The road was also dark, no kind of major highway, but we hit one traffic jam. There were hordes of people rushing from the dark to the road, and someone exclaimed ‘2 dead!’ It was a car accident, where a truck had rear ended a scooter. Its two passengers were scattered, meters apart and yards ahead of the shredded scooter, and only one helmet lay a few inches from the drivers head. My taxi driver simply drove on the curb to get around it, and didn’t seem at all bothered by the sight. It took me a few days to shake the image, though I can still recall it, slightly more blurry, but it still makes me gasp.

Another day I was on a bus that got stopped by an entire school of children. Everyone stood roadside in their uniform while a teacher held a life-less girl in his hands. She was board-stiff, so still alive enough to have all her muscles clenched. I guess she must have had some kind of seizure, but they couldnt fit her into our full bus, and the next car that passed took her to the hospital. I wonder what happened to her.

My first couchsurf hosts were actually some Turkish guys that had just moved there, and had seen almost as much as I had of Madagascar. I reached out to a couple other locals – one gave me a walking tour of the lower, middle, and upper cities of Tana, and another took me fishing. We didnt catch anything, but it was still fun, and he taught me the basic Malagsy words I’d need to know to greet people well enough to think, just for a moment, I spoke Malagsy.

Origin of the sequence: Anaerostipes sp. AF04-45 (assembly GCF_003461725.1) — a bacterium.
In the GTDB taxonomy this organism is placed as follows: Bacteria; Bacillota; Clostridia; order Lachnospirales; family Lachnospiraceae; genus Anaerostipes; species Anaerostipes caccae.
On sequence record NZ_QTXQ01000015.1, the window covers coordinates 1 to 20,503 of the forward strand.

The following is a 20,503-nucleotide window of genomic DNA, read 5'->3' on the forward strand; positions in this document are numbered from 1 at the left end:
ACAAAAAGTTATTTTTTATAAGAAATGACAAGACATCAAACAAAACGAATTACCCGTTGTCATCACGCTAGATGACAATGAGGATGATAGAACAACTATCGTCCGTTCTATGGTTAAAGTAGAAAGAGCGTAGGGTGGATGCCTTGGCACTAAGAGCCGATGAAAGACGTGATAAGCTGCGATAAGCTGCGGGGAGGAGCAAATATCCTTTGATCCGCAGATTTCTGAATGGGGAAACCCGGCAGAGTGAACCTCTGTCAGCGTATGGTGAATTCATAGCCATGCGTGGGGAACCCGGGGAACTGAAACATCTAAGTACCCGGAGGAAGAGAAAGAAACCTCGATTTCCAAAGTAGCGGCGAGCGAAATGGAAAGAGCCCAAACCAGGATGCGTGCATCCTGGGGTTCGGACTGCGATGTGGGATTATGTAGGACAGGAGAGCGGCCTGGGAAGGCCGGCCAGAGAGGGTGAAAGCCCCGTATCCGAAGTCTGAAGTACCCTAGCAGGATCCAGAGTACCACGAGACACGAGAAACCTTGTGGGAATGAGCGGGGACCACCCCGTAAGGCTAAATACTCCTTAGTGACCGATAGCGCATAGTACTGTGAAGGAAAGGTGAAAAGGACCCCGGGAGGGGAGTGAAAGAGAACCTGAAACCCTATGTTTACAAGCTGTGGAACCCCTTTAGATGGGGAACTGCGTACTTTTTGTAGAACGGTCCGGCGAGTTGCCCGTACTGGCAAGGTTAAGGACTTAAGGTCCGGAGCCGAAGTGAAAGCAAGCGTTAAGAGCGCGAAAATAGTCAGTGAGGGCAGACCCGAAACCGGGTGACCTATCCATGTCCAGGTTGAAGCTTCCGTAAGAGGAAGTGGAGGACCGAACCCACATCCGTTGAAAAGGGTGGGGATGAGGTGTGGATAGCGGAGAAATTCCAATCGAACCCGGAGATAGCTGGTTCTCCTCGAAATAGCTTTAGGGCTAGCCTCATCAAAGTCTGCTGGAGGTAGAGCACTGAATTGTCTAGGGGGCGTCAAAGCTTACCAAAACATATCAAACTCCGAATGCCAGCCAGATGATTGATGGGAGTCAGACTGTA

a zebu cart taking me out to my boat to Anakao

I have 1 friend that lives on and off in Madagascar, and 3 friends who had recently backpacked Madagascar, so I asked them for some tips. Strangely enough, they came back with very similar ideas and itineraries, so I ended up traveling the N7 from Tana south to Toliara and surrounds. I spent a night in Anakao where I was the only tourist on the beach. I had the only bungalow rented out, I ate dinner alone, and I shared the beach with a plethora of children. There were always a lot of children in public areas, and never any parents. There were kids driving zebu-carts (zebu are the cattle in Madagascar), and kids alone in the middle of the open sea in dug-out canoes (some to paddle, others to sail with sails made out of old clothes) fishing with nets. Its strange how that makes you feel safer, but it definitely does.

my bungalow at Anakao

Then I went to Ifaty, or Mangily, I never figured out the difference, and visited a forest of baobabs and cactus-like trees. I saw some strange bugs and birds and then got escorted by my hotel security for a late-night walk, just before he proposed sleeping in my bed. I said no, quite politely, and he said ‘okay thank you, just had to ask. Good night!’

one fat baobab and a cactus tree fence